The pandemic is not as top-of-mind these days as it was back in March and April, when the UK and US was first starting to understand how devastating COVID-19 was going to be. But... why isn't it? Cases have been steadily rising over the past month. The UK even entered another lockdown. Despite that, at more than half a year into this thing, people are frustrated. COVID fatigue has set in.
Andrew Cuomo, governor of New York, touched on the phenomenon during a press briefing last month. He described an inner monologue that sounds familiar: "COVID fatigue is — we're doing this a long time. I thought it was a short-term situation, it's going on and on and on and I'm getting tired of it, and I'm tired of wearing the mask, and I'm tired of putting my life on hold," he said, acknowledging that this exasperation can discourage people from following safety regulations.
COVID fatigue is related to burnout. "It comes about from this long period where we've had prolonged and intense stress with no end in sight," explains Kaye Hermanson, PhD, a UC Davis Health psychologist in the Department of Physical Medicine and Rehabilitation. Our brains aren't wired to maintain a high level of anxiety over a prolonged period of time, she says.
To describe how the brain typically deals with stress, she uses the example of a car accident. After being involved in one, you may be afraid of driving for a while. When you first get behind the wheel again, you may feel hyper-alert and anxious. But over days or weeks, you begin to unlearn that anxiety, Hermanson says. One day, you'll realise you're driving along like normal, and not thinking about the accident at all.
Something similar is happening with COVID-19. In the early days, our nerves were tense and we were being ultra-cautious — wiping down all of our shopping with disinfectant, maybe even taking off our clothes in the doorway of our homes so as not to bring germs inside. But over time, we became less stressed. We kept wearing our masks and using hand sanitiser, but maybe we felt more comfortable ducking into supermarkets, or even dining outdoors. "For most people, as they went out again without something bad happening, it made their brain start to question, 'How serious is this?'" Hermanson says.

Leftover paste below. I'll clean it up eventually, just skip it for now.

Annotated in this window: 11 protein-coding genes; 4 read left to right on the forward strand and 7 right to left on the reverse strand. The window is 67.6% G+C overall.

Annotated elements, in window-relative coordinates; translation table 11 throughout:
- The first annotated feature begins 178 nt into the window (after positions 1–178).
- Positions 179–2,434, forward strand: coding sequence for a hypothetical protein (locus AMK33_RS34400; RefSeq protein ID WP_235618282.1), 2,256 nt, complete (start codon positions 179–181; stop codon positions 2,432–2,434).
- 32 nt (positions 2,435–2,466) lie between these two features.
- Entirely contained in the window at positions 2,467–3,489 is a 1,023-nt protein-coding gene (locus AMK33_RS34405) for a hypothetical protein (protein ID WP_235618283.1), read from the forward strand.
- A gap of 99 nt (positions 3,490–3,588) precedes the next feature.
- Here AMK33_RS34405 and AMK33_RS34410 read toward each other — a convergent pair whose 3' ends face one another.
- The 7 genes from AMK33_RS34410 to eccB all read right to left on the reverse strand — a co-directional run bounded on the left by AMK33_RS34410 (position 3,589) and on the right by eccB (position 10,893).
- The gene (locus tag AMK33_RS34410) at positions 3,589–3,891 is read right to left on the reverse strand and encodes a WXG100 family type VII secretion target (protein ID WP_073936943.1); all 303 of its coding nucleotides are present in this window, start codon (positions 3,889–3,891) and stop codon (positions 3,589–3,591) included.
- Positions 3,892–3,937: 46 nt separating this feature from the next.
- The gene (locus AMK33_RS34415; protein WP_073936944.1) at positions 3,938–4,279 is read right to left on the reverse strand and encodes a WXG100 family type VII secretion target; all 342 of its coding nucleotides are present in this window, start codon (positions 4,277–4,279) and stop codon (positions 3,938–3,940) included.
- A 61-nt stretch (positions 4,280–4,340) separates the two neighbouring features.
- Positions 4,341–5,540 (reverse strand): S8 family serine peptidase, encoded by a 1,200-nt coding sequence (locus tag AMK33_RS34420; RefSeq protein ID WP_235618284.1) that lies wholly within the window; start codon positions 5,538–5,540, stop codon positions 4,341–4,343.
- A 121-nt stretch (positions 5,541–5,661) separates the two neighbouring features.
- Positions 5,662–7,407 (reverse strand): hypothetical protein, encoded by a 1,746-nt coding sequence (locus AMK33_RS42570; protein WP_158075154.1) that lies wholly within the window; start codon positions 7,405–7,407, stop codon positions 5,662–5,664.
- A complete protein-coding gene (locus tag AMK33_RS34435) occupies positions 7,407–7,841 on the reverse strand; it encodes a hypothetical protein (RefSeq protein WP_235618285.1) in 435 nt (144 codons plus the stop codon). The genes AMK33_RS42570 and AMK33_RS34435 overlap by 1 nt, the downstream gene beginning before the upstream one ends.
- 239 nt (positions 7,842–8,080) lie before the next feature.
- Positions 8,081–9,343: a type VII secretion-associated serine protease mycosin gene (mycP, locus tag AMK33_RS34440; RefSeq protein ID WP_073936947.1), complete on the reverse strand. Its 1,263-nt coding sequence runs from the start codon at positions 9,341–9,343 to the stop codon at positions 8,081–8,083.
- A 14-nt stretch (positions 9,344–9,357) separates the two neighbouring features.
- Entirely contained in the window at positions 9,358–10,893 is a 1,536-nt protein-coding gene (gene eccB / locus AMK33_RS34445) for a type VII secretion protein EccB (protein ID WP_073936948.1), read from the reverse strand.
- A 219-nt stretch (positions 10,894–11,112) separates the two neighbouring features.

Feeling less afraid and stressed is not a bad thing. We're adjusting to a new normal — one that involves wearing masks, quarantining and getting tested before social gatherings, and keeping our distance from others when in public. Trouble arises when COVID fatigue pushes us to rationalise actions that are clearly risky. To use the car accident example: If the accident was caused by someone texting while driving, you'd hope that they'd permanently change that behaviour, not resume texting from behind the wheel once their stress wears off.
"People use a lot of different kinds of intellectualisations for why it's okay for them to go and do some of the things they want to do, because they're tired of being quarantined at home all the time," Hermanson says. But, she adds, "COVID is still out there. We may know a little bit more about how to help people when they contract it than we did back in March, but nothing has really changed."
The first step to beating COVID fatigue is to acknowledge it's happening. Take an honest look at your actions and your thinking. Are you taking part in activities that are deemed risky by the Centers for Disease Control and Prevention? Is it necessary for you to do so? Are you rationalising your behaviour? If you are, you don't have to beat yourself up. But remind yourself that the pandemic is still ongoing, and recommit to the same strategies that helped us earlier this year.
To shift your mindset, tell yourself that this is temporary. The sense that things will never get back to normal is a key driver of COVID fatigue. Yes, today marks eight months to the day from when the CDC classified coronavirus as a pandemic — that's a long time. But the restrictions won't always be as strict as they are today. Hermanson suggests thinking, "This is a moment in time and I will get through it and I will get past it." Avoiding speculating too far ahead to the future, and focus on what's going on for you today.
Hermanson also suggests making time for small, happy moments in your days. When you have pandemic-appropriate activities you actually look forward to, you'll be less likely to find yourself thinking, "screw it" and RSVP-ing yes to that house party. Try ordering in from your favourite restaurant, going for a walk in the park, or FaceTiming a friend you haven't seen in a while.
If your COVID fatigue feels like it's impacting your day-to-day life, however, consider reaching out to your healthcare provider for some extra support or someone to talk to, Hermanson suggests.